Perhaps, the answer might be the creation of a language that takes the best and/or most important qualities and combines them into one language that ignores the least of each reality.
A language that would be optional to include gender, height, religion, eye color, and profession. A language that would make it impossible to include harmful or problematic information. A language that would include information only when it’s useful, decreasing misunderstanding and ambiguity. A language that would allow us not to see more, but to ignore less.
A better alternative could be the creation (invention) of new words and concepts that seem wrong and absurd so that that way we’re able to test and explore new frontiers, discovering a new way to understand our world. Or taking the best qualities of each language and creating words for each specific language after, allowing us to unblind ourselves.
What could those words or concepts be? Aren't all words invented? Not quite.
We call “real” the things that exist now, present. Not the things that existed in the past or things that will exist in the future. We say things “were” real or “will be” real. Presentism is the idea that only the present is real, and the past and the future are not. Philosophers believed that reality evolves from the present to another. Then, there’s another alternative called Eternalism, which believes in the idea that flow and change are illusory: present, past, and future are all equally real.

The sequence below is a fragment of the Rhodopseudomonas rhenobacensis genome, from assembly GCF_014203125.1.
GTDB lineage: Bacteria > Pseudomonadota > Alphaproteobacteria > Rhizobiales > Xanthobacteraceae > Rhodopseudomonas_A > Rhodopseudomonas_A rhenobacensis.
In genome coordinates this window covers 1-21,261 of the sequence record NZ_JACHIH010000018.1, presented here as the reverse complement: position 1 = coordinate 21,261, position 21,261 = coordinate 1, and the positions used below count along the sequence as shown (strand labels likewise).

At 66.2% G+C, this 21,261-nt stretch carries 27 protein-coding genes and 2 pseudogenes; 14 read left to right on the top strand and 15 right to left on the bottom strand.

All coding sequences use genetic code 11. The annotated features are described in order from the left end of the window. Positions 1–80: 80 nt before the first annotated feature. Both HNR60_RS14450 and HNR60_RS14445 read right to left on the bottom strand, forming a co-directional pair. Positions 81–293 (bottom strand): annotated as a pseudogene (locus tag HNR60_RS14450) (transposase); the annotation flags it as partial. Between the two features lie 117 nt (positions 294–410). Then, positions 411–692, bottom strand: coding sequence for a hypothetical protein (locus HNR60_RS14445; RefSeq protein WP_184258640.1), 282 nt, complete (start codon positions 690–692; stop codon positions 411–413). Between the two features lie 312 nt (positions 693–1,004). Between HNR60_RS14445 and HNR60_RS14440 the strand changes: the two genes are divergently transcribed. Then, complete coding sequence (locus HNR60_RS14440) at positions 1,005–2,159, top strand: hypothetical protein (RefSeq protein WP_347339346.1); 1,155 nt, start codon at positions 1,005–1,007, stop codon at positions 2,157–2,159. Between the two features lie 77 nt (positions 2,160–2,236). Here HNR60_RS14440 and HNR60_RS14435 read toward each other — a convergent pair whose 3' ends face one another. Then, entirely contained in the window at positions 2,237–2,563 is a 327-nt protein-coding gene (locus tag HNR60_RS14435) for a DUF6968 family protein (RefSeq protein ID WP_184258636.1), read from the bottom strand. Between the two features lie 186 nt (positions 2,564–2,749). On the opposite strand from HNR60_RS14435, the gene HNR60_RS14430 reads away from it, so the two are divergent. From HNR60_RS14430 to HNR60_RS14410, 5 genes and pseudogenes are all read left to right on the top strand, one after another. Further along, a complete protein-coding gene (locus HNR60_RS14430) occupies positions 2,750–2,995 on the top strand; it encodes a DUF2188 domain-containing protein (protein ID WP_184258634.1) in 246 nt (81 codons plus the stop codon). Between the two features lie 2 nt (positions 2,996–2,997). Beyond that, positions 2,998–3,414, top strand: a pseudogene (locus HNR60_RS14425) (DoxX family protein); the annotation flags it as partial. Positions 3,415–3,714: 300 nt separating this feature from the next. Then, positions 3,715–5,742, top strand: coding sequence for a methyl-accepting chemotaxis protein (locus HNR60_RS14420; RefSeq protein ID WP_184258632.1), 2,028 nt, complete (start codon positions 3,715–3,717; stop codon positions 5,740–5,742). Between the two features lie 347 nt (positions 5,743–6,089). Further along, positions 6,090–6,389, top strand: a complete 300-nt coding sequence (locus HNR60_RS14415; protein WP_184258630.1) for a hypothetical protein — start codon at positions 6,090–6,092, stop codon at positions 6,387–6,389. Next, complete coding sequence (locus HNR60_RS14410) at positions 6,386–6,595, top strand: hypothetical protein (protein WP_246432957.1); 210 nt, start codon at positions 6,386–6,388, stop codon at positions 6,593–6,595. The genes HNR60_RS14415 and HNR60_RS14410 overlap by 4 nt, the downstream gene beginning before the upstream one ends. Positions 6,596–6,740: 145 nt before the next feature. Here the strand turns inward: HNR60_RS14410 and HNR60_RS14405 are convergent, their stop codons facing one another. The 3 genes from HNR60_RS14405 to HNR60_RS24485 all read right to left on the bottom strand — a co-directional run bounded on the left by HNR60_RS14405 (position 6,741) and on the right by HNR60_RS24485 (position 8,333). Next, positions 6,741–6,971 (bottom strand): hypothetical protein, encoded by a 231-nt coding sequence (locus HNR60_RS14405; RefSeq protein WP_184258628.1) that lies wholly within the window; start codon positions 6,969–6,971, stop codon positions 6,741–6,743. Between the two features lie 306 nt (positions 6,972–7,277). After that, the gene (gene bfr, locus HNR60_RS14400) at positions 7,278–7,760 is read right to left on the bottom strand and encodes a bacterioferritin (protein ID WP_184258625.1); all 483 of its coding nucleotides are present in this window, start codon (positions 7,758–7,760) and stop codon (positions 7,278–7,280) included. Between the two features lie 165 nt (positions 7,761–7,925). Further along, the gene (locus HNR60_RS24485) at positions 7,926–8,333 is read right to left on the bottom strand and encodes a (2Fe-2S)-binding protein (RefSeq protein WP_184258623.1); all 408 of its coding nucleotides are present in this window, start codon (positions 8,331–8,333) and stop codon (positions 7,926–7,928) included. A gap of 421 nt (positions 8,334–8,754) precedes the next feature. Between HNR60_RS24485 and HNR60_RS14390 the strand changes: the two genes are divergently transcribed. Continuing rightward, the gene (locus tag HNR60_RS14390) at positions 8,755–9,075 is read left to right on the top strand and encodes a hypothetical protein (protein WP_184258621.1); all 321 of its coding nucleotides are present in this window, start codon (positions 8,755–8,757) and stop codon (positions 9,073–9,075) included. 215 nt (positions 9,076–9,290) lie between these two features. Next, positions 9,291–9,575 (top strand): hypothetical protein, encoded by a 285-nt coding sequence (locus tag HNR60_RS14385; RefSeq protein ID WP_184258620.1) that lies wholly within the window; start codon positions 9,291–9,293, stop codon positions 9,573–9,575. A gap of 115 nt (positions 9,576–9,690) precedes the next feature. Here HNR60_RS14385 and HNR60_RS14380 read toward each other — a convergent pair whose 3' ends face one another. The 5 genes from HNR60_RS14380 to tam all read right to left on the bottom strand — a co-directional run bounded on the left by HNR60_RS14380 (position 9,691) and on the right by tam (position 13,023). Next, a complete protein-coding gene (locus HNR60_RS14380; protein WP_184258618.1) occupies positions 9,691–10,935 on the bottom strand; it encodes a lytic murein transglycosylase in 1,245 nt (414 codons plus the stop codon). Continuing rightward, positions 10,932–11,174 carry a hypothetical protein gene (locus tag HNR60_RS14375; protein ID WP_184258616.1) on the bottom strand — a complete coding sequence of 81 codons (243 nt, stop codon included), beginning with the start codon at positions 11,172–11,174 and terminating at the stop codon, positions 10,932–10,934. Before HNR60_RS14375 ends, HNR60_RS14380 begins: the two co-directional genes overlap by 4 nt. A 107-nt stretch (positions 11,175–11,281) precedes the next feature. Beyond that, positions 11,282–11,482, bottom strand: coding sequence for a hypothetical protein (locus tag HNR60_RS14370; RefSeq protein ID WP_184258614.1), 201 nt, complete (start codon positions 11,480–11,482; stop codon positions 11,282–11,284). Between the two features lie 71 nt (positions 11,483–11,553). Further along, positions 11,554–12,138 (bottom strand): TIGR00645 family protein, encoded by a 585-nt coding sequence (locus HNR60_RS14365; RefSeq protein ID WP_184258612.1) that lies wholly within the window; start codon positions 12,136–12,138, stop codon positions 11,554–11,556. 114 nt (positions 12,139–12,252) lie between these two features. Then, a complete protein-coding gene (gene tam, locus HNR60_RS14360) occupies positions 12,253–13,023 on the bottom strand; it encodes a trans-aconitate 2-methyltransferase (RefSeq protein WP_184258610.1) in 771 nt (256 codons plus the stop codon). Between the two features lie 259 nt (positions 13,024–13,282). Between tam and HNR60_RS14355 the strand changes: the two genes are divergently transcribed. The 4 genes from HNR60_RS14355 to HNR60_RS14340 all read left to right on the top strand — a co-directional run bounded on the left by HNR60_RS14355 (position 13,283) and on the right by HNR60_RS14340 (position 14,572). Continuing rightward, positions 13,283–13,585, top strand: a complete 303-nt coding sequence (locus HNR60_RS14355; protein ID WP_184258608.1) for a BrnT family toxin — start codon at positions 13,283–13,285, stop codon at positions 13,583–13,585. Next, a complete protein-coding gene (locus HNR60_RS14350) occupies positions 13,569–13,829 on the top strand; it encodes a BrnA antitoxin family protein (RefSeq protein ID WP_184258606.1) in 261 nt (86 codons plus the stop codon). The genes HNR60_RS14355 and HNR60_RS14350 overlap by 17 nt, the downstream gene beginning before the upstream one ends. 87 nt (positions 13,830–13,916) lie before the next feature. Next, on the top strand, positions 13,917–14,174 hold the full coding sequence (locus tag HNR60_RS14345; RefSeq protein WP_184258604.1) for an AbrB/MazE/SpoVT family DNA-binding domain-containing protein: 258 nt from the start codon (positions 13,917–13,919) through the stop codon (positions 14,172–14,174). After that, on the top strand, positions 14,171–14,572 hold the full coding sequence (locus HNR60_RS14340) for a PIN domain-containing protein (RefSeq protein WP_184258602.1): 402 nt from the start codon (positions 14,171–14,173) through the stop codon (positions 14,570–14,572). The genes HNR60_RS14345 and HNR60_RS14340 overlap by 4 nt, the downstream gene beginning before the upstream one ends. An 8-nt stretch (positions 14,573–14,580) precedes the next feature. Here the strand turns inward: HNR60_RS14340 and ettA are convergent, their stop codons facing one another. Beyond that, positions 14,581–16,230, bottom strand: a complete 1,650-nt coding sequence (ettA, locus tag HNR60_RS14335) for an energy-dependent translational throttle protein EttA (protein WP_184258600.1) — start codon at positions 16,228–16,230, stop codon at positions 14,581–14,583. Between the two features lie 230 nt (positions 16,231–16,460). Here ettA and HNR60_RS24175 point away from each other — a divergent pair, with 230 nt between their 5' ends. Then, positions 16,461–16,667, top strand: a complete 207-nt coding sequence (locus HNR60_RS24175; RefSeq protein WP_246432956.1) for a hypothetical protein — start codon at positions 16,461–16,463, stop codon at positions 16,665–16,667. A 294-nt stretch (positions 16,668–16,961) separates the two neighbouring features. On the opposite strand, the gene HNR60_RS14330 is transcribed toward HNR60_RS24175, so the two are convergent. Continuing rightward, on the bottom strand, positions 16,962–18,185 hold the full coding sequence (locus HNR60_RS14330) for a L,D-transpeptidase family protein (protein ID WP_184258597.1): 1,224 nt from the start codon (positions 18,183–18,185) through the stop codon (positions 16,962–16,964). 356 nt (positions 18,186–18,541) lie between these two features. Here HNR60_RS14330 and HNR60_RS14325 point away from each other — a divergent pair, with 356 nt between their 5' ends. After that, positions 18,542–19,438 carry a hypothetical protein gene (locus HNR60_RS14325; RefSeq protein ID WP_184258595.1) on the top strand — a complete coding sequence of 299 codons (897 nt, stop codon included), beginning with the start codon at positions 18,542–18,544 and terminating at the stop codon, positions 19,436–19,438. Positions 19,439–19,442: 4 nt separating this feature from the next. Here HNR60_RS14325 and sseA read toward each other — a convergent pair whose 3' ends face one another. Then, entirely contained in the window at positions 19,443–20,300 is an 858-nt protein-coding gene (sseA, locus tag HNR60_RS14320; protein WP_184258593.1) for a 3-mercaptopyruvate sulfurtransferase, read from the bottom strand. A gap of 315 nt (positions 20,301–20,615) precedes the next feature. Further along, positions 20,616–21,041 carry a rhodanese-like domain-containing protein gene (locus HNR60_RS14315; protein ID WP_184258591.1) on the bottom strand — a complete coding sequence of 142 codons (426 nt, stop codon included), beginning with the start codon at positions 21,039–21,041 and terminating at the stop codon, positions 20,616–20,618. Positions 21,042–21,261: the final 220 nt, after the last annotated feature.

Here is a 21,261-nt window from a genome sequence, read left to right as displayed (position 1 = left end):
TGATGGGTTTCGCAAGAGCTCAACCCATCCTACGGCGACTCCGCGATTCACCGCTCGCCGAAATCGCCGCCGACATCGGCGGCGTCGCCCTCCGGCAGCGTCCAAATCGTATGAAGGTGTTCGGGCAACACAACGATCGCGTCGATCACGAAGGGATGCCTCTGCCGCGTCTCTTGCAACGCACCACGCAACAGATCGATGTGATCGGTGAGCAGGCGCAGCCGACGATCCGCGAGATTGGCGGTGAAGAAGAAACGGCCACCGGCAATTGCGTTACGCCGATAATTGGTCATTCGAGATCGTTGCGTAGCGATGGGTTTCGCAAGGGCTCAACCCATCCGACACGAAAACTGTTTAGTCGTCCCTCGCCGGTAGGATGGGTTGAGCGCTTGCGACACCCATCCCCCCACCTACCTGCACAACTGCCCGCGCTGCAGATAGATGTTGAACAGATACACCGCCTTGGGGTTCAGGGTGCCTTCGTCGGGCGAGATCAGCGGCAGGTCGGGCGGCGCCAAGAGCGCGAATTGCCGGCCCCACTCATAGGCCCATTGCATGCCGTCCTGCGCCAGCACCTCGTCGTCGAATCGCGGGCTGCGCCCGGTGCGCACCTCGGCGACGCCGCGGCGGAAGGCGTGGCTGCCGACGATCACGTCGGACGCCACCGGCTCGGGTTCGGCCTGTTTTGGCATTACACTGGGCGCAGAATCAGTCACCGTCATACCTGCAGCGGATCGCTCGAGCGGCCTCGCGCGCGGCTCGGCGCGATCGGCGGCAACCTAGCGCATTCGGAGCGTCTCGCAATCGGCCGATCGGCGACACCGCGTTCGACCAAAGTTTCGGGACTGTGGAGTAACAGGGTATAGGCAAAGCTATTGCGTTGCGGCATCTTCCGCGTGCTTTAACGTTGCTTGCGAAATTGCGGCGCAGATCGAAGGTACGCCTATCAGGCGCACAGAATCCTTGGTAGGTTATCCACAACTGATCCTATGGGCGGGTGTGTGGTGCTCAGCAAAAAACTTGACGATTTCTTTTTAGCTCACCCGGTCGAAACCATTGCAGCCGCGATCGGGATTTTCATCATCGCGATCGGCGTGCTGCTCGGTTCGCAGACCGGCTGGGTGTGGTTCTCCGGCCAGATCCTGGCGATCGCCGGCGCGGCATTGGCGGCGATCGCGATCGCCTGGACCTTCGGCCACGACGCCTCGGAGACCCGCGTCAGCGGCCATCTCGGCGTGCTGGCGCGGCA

Both ways to understand reality are not exactly right 1) Presentism does not work because the “present” is not defined globally, it is defined only in our vicinity. If the present that is far away (billions of miles..) from here is not defined, what is “real” in the universe? Physicists in the twentieth century also showed that our world is not described by presentism because an objective global present does not exist. 2) Eternalism, also called block universe, describes the past, present, and future as a single present, all existing in the same way. Eternalism believes that nothing changes, but change, as we know, isn’t an illusion. The fact that we cannot simply arrange the universe in an orderly sequence of times does not mean that nothing changes. It means that changes are arranged in a more complex way, rather than just a single linear succession of instants.
If we ask ourselves what is “real,” it’s all very subjective and becomes a grammatical question. The grammar of several modern languages conjugates verbs in the “present,” “past”, and “future” tense. It’s not well-adapted for speaking about the real structure of reality, which is more complex. Our grammar may have developed from our limited experience before we realized the complexities of the universe. It is our grammar that is not allowing us to make more discoveries and make sense of reality better due to our antiquated grammar that only distincts the “past/present/future’ in our immediate vicinity.